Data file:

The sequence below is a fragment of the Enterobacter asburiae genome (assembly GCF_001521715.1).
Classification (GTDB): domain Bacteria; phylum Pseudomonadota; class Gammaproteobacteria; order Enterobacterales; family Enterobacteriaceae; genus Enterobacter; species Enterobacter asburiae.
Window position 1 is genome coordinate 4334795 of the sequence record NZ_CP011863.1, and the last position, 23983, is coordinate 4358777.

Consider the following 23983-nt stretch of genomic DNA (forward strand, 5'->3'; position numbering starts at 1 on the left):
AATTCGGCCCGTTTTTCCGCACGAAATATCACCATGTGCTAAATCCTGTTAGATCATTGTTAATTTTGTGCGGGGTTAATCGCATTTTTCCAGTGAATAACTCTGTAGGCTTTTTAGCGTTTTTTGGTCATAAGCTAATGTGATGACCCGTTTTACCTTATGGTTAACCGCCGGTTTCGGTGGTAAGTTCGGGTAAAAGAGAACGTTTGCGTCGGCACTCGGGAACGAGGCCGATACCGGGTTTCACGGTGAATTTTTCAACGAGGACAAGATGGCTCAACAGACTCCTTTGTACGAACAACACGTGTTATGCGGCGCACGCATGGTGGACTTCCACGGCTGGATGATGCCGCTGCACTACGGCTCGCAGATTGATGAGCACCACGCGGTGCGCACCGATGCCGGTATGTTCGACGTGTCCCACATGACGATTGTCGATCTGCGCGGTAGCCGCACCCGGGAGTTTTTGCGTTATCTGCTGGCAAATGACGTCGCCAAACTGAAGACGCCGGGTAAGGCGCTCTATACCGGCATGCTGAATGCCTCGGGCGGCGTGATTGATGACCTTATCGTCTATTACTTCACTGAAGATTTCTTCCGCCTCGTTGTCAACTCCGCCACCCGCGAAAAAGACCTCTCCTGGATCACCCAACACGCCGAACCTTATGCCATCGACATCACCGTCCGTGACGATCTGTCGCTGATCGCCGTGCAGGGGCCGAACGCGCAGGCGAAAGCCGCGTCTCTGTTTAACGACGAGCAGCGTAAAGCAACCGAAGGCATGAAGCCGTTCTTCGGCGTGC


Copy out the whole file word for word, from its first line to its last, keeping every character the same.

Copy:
The sequence below is a fragment of the Enterobacter asburiae genome (assembly GCF_001521715.1).
Classification (GTDB): domain Bacteria; phylum Pseudomonadota; class Gammaproteobacteria; order Enterobacterales; family Enterobacteriaceae; genus Enterobacter; species Enterobacter asburiae.
Window position 1 is genome coordinate 4334795 of the sequence record NZ_CP011863.1, and the last position, 23983, is coordinate 4358777.

Consider the following 23983-nt stretch of genomic DNA (forward strand, 5'->3'; position numbering starts at 1 on the left):
AATTCGGCCCGTTTTTCCGCACGAAATATCACCATGTGCTAAATCCTGTTAGATCATTGTTAATTTTGTGCGGGGTTAATCGCATTTTTCCAGTGAATAACTCTGTAGGCTTTTTAGCGTTTTTTGGTCATAAGCTAATGTGATGACCCGTTTTACCTTATGGTTAACCGCCGGTTTCGGTGGTAAGTTCGGGTAAAAGAGAACGTTTGCGTCGGCACTCGGGAACGAGGCCGATACCGGGTTTCACGGTGAATTTTTCAACGAGGACAAGATGGCTCAACAGACTCCTTTGTACGAACAACACGTGTTATGCGGCGCACGCATGGTGGACTTCCACGGCTGGATGATGCCGCTGCACTACGGCTCGCAGATTGATGAGCACCACGCGGTGCGCACCGATGCCGGTATGTTCGACGTGTCCCACATGACGATTGTCGATCTGCGCGGTAGCCGCACCCGGGAGTTTTTGCGTTATCTGCTGGCAAATGACGTCGCCAAACTGAAGACGCCGGGTAAGGCGCTCTATACCGGCATGCTGAATGCCTCGGGCGGCGTGATTGATGACCTTATCGTCTATTACTTCACTGAAGATTTCTTCCGCCTCGTTGTCAACTCCGCCACCCGCGAAAAAGACCTCTCCTGGATCACCCAACACGCCGAACCTTATGCCATCGACATCACCGTCCGTGACGATCTGTCGCTGATCGCCGTGCAGGGGCCGAACGCGCAGGCGAAAGCCGCGTCTCTGTTTAACGACGAGCAGCGTAAAGCAACCGAAGGCATGAAGCCGTTCTTCGGCGTGC